One of the most famous stretches of road in the Midwest can be found at the tip of the Door County peninsula, where Highway 42 curves for no discernible reason as it nears Northport and the Washington Island Ferry dock.
The curves make for a beautiful picture, a fun drive, and the obvious question “why all the curves?”
One story has it that the road was constructed to weave around utility poles that originally went straight down the center of the road. Utility poles are now located to the west of the road, buffeted by a row of trees.
But the more commonly cited reason for the 15 curves that wind Highway 42 through the woods says that the design of the road was influenced by famed landscape architect Jens Jensen.
Jensen founded The Clearing Folk School in Ellison Bay and was an inspiring force behind the creation of The Ridges Sanctuary, but before that he was already established as the dean of landscape architects.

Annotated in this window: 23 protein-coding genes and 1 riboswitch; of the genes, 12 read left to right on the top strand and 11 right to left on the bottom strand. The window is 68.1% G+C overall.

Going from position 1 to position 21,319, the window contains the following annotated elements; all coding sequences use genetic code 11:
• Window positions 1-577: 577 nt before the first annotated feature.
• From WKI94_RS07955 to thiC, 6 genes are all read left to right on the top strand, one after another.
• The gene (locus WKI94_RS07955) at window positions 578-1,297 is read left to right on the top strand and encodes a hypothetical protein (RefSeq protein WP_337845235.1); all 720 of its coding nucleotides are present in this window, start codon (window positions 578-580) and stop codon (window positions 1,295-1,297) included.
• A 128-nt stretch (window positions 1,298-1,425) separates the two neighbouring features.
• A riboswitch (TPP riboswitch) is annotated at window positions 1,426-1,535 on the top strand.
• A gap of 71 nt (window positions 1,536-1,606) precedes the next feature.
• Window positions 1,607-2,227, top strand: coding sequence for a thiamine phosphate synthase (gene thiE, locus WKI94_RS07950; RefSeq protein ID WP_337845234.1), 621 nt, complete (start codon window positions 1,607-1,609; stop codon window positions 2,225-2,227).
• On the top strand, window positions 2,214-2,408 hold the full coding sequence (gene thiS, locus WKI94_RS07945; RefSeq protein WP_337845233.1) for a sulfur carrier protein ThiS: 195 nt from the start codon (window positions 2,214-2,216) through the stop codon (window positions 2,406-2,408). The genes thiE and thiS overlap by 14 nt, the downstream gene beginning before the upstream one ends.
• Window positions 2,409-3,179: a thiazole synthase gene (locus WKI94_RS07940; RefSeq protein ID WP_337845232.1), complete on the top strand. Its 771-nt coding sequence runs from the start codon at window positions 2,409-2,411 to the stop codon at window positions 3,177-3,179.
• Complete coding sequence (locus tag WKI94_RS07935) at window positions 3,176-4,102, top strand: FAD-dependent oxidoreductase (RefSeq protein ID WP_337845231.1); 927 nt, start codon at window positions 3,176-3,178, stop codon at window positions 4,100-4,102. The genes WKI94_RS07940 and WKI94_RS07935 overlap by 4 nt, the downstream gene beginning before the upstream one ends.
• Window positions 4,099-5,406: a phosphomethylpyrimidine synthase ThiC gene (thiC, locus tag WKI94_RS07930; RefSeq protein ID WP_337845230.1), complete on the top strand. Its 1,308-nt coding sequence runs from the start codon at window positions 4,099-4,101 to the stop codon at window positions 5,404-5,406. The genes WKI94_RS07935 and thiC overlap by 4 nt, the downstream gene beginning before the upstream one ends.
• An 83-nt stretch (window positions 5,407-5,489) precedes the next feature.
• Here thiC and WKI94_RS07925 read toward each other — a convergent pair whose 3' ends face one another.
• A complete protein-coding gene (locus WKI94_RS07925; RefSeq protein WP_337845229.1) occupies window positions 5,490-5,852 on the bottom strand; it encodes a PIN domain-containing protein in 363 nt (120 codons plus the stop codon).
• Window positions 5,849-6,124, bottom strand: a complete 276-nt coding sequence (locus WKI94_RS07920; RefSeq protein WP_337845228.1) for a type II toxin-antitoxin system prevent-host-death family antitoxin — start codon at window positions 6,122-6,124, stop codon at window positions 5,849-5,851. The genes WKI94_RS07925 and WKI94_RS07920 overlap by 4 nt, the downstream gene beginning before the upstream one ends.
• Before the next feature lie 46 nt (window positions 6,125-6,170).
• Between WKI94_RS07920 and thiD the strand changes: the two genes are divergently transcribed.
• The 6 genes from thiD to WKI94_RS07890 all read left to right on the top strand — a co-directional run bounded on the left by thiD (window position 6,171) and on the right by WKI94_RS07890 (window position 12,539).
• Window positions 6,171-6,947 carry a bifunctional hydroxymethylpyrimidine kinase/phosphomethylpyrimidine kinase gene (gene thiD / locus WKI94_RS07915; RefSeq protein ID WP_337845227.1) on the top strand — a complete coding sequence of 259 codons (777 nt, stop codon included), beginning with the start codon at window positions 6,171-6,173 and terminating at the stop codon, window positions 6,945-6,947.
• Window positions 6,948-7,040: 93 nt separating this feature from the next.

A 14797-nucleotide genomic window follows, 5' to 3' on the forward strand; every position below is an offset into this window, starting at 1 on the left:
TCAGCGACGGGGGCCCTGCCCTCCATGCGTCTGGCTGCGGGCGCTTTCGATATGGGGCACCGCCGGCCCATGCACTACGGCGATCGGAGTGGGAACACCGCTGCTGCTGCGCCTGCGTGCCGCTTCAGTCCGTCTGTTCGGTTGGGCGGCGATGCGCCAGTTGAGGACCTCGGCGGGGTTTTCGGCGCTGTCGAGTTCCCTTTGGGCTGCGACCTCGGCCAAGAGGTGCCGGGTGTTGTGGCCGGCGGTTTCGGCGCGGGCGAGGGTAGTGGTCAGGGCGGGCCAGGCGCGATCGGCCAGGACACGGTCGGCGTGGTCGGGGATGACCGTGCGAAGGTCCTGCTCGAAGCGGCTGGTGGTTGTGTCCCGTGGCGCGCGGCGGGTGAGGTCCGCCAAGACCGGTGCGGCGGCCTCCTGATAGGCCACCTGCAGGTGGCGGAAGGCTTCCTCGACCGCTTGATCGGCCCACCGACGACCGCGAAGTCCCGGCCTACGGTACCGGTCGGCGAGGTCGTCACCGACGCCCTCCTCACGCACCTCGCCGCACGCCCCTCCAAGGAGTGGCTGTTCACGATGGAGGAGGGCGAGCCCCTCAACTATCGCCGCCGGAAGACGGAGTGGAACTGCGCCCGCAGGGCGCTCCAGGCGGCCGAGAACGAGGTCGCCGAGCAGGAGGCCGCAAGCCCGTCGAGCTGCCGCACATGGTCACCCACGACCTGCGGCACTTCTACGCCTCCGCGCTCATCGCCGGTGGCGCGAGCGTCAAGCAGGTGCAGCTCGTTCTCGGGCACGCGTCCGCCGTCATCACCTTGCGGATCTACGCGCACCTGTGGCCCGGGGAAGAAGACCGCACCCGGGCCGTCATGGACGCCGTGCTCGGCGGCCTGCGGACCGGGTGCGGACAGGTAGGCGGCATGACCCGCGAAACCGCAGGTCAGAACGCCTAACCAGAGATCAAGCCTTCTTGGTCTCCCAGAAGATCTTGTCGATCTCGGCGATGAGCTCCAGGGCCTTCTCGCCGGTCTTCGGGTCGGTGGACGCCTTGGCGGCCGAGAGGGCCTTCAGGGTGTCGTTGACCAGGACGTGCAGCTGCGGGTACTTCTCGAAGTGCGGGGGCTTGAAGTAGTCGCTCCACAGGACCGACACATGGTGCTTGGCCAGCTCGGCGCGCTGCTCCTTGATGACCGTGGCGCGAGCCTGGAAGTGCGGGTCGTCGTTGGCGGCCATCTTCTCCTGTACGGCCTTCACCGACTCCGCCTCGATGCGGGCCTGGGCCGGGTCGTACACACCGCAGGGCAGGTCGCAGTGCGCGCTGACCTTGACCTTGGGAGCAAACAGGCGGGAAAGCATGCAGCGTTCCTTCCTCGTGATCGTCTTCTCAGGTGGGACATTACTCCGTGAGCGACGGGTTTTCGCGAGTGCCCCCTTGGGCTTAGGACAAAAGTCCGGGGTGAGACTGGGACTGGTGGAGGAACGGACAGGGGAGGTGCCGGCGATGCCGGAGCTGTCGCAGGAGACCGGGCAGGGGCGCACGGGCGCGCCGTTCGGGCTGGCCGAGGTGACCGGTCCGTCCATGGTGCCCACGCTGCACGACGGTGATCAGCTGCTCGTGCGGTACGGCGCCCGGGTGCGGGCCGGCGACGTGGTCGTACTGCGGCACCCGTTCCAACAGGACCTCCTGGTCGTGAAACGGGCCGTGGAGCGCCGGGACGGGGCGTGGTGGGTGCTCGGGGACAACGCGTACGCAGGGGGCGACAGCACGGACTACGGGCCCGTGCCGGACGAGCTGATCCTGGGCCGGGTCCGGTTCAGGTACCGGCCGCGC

The Danish-born Jensen’s hands are all over the parks of Chicago, particularly Garfield Park and Humboldt Park. Jensen was a vehement believer in the power of nature to enrich the lives of men and women, even in the most urban of environments. His parks are famous for their water features, rock gardens, and meandering paths meant to mimic and incorporate nature rather than shape it.
Earlier in his career he designed what he called the Ideal Highway, a thoroughfare that would slow traffic, keep nature always in view, and include a separate pedestrian path. So it would make perfect sense for Jensen to have designed a road to curve through the wilderness a few miles from his campus.
The road is designed to slow drivers and make them take in their surroundings, and it certainly accomplishes this goal.
The road is one of the most frequently photographed stretches in Wisconsin, a spot where it’s common to see several drivers pulled to the side to take photos of their own. It is a perfect ode to the beauty of the natural world, yielding spectacular scenes in all four seasons, and it’s a sight to behold when drenched in full autumn splendor in mid-October.
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